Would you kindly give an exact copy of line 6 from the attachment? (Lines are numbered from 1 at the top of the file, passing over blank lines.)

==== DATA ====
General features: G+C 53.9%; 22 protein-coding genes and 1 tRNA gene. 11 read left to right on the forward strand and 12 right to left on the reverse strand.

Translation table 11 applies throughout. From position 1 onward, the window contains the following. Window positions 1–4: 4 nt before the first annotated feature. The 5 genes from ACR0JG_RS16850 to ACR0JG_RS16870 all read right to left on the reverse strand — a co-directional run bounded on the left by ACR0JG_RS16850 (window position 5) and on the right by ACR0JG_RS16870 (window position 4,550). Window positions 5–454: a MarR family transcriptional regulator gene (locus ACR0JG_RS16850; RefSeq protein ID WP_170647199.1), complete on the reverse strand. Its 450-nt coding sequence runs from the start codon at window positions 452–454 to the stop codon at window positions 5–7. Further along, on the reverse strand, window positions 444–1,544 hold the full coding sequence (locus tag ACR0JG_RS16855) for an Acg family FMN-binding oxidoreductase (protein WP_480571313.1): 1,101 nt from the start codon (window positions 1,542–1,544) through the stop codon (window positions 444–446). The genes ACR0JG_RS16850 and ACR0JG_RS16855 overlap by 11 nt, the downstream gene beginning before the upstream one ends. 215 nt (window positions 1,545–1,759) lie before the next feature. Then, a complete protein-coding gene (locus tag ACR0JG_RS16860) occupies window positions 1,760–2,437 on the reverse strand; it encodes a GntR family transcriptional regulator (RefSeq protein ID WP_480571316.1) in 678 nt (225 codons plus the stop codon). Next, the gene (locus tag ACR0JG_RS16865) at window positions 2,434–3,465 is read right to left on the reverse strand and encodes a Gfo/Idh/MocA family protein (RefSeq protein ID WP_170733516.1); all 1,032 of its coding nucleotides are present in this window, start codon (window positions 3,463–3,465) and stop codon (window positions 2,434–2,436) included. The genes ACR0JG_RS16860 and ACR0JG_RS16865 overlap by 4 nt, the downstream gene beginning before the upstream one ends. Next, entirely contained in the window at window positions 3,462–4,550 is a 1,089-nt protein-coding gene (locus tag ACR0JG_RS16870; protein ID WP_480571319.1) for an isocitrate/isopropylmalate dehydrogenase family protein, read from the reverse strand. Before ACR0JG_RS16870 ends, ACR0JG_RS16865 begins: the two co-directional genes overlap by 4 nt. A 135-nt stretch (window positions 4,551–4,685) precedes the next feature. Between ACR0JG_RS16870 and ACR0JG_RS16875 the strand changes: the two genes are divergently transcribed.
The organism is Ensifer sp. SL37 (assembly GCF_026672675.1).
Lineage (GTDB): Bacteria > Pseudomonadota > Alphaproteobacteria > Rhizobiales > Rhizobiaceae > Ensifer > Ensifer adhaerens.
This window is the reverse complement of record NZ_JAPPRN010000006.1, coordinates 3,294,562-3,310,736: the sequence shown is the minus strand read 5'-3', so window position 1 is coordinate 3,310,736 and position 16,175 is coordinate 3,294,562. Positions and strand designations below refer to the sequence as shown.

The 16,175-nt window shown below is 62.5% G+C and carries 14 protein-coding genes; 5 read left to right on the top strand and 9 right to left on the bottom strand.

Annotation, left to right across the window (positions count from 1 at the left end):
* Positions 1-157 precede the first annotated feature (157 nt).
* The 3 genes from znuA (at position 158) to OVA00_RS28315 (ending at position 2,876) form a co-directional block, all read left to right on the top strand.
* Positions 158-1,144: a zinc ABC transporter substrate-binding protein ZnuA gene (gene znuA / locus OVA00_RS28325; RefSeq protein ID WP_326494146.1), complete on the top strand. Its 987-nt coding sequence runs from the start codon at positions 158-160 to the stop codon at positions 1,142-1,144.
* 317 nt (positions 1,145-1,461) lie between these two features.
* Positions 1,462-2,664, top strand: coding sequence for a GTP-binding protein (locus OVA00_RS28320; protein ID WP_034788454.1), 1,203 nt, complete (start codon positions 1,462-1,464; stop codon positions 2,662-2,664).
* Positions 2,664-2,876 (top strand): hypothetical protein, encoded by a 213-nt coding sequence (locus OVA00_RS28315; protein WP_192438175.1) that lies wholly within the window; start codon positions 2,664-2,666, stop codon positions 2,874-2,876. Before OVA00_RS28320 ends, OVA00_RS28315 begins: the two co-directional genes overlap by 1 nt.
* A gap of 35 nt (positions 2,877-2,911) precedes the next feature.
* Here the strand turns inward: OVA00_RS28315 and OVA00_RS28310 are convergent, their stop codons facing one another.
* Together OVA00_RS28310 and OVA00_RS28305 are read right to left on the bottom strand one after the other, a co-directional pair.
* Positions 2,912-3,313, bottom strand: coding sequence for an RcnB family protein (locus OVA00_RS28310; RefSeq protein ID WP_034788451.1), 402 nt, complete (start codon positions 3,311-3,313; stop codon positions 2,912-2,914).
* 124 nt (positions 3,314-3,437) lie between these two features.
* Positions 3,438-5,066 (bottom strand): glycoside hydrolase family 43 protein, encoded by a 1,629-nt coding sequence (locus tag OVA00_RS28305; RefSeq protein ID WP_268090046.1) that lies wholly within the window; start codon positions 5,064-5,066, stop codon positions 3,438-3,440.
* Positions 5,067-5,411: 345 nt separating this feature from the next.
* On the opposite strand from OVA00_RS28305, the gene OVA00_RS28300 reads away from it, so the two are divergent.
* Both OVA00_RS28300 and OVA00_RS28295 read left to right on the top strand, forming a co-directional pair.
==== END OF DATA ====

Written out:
The 16,175-nt window shown below is 62.5% G+C and carries 14 protein-coding genes; 5 read left to right on the top strand and 9 right to left on the bottom strand.